Editing Organizational Framework: Governance and Viability

The HOPE Best Practice Network comprises twelve social history institutions across ten countries and is a representative sampling of social history institutions in various organizational and socio-political contexts. All are members of the International Association of Labour History Institutions (IALHI). HOPE partners include:

  • Amsab-Instituut voor Sociale Geschiedenis, Ghent (Amsab-ISG)
  • Bibliothèque de Documentation Internationale Contemporaine and the Musée d'histoire contemporaine BDIC, Nanterre/Paris (BDIC)
  • Confederazione Generale Italiana del Lavoro, Rome (CGIL)
  • Friedrich-Ebert-Stiftung, Bonn (FES)
  • Fundação Mário Soares, Lisbon (FMS)
  • Génériques, Paris (Génériques)
  • Internationaal Instituut voor Sociale Geschiedenis, Amsterdam (IISG)
  • Maison des Science de l'Hommes de Dijon et le Centre Georges Chevrier, Dijon (MSH-Dijon)
  • Open Society Archives at the Central European University, Budapest (OSA)
  • Schweizerisches Sozialarchiv, Zürich (SSA)
  • Työväen Arkisto, Helsinki (TA)
  • Verein für Geschichte der Arbeiterbewegung, Vienna (VGA)

HOPE social history partners, also called HOPE content providers, are for the most part private or non-profit organizations with independent legal status or only loose state controls; only three are completely state funded. While most stand as independent legal entities, they can nevertheless be highly dependent on the level of the national digital strategy (as BDIC is on Gallica, Amsab-ISG is on MovE – Musea Oost-Vlaanderen in Evolutie, FES (AdsD) is on the Bundesarchiv portal, and TA is on the Finnish National Digital Library); encompassed by state entities (as BDIC is by BnF – Bibliothèque nationale de France, MSH-Dijon is by the CNRS – Centre national de la recherche scientifique, IISG is of KNAW – Koninklijke Nederlandse Akademie van Wetenschappen, or VGA is of the Wiener Stadt- und Landesarchiv); or part of the higher educational sector (as OSA is of CEU–Central European University, CGIL is of CNR–Consiglio Nazionale delle Ricerche, MSH-Dijon is of the Université de Bourgogne, or BDIC is of the Université Paris Ouest Nanterre La Défense). Only a few, such as FMS or Génériques, are truly stand-alone organizations.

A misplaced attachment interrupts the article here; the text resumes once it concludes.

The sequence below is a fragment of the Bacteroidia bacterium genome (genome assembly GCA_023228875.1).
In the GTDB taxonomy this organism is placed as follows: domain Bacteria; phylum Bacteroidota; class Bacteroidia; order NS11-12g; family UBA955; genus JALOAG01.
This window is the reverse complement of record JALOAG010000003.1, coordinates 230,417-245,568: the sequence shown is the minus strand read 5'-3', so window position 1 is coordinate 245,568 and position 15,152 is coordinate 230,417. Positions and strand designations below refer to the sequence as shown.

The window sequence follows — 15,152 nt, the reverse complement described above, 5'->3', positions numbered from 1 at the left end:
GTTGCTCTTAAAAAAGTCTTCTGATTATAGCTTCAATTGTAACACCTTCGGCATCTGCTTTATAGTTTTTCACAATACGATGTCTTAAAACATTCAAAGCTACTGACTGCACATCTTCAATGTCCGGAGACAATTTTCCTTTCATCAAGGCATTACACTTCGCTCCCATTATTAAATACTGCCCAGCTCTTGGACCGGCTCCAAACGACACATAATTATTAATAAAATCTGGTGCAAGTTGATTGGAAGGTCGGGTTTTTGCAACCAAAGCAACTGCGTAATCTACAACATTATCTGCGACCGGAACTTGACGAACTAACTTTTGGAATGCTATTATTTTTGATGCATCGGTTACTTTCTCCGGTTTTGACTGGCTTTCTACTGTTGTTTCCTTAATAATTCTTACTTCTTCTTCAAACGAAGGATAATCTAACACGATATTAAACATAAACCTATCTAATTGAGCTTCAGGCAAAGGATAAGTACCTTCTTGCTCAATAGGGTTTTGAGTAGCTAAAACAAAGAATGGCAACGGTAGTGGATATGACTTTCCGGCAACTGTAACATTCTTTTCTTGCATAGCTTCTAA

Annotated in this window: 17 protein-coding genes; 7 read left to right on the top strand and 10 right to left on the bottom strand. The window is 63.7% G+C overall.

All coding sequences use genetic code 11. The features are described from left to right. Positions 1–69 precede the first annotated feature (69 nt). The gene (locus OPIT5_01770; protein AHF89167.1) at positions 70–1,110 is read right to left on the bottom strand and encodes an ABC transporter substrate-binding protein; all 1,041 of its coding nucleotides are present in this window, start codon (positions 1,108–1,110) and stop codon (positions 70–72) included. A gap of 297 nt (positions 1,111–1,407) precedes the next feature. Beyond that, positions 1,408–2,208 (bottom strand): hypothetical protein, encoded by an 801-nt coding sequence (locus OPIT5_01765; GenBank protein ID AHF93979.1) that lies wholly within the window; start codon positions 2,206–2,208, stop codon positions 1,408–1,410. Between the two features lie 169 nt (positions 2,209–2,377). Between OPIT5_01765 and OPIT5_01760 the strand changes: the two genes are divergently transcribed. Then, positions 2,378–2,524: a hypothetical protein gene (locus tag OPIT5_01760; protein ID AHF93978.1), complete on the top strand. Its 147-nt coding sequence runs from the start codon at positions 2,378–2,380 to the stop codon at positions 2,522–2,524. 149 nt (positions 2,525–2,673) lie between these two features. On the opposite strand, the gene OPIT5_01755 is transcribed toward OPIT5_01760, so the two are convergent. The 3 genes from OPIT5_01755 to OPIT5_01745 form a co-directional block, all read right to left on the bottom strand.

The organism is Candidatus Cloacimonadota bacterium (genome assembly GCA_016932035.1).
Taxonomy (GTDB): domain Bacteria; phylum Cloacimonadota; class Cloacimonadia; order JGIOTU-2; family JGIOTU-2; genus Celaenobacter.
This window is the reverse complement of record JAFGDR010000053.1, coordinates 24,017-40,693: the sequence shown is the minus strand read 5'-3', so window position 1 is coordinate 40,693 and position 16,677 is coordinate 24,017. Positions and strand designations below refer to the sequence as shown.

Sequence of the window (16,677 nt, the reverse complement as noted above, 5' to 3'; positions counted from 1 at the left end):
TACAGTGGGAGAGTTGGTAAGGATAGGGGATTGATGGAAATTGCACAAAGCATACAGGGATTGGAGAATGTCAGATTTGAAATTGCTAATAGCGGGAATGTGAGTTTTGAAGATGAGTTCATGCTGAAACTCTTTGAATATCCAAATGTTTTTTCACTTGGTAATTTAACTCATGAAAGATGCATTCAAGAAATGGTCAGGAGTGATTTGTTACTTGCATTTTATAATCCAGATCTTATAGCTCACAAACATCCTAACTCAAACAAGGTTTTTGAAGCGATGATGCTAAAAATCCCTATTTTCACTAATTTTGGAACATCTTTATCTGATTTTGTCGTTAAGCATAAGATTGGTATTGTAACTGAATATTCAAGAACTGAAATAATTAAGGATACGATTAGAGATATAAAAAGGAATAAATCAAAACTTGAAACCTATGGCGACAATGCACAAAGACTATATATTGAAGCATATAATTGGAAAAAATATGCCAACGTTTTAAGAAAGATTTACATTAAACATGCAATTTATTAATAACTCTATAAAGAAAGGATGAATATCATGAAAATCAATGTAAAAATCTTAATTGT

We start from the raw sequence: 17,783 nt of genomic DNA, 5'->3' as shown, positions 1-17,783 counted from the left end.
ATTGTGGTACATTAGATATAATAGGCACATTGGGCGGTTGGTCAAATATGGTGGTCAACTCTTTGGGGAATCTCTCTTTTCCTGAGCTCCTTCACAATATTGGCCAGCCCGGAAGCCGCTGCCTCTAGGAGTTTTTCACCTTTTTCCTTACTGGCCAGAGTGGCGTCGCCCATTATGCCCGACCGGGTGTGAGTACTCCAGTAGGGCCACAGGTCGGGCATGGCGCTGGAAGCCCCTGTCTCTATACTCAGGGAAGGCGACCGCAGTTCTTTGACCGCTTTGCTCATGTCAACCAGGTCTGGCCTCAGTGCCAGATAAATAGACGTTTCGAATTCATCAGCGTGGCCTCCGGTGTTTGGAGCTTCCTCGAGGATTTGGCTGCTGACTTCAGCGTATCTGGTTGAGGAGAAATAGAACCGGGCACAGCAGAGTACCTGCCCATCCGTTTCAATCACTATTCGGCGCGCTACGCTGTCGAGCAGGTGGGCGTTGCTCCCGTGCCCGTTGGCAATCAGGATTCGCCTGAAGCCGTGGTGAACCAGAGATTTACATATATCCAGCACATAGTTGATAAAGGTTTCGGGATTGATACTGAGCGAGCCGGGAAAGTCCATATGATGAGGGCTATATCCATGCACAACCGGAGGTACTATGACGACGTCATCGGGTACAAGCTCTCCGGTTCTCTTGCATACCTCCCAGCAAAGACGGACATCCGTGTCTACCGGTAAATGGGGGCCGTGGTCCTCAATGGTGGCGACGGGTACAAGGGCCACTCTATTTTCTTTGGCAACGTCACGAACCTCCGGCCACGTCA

Most social history institutions consider external cooperation an essential part of their organizational mission, though such activities are not always well integrated into everyday operations. There are numerous forms of collaboration with a varying scope: union catalogues, cooperative digitization projects, shared infrastructure, and business partnerships to provide services or support. Local networks, strategic funding, long-standing commitments, and infrastructure generally take priority over international projects, which often survive for a couple of years. Strategic partners and networks can form a community with almost as strong claims as an institution's target community of users. Though state funding is generally provided in limited measure, many also depend on funding from private resources and donations.

Policies and Planning

Table 1-A - HOPE Content Provider Policy and Planning Documents: policies, planning documents, and written procedures identified by HOPE content providers. Categories were established with the help of Trusted Digital Repository toolkits: Drambora and TRAC.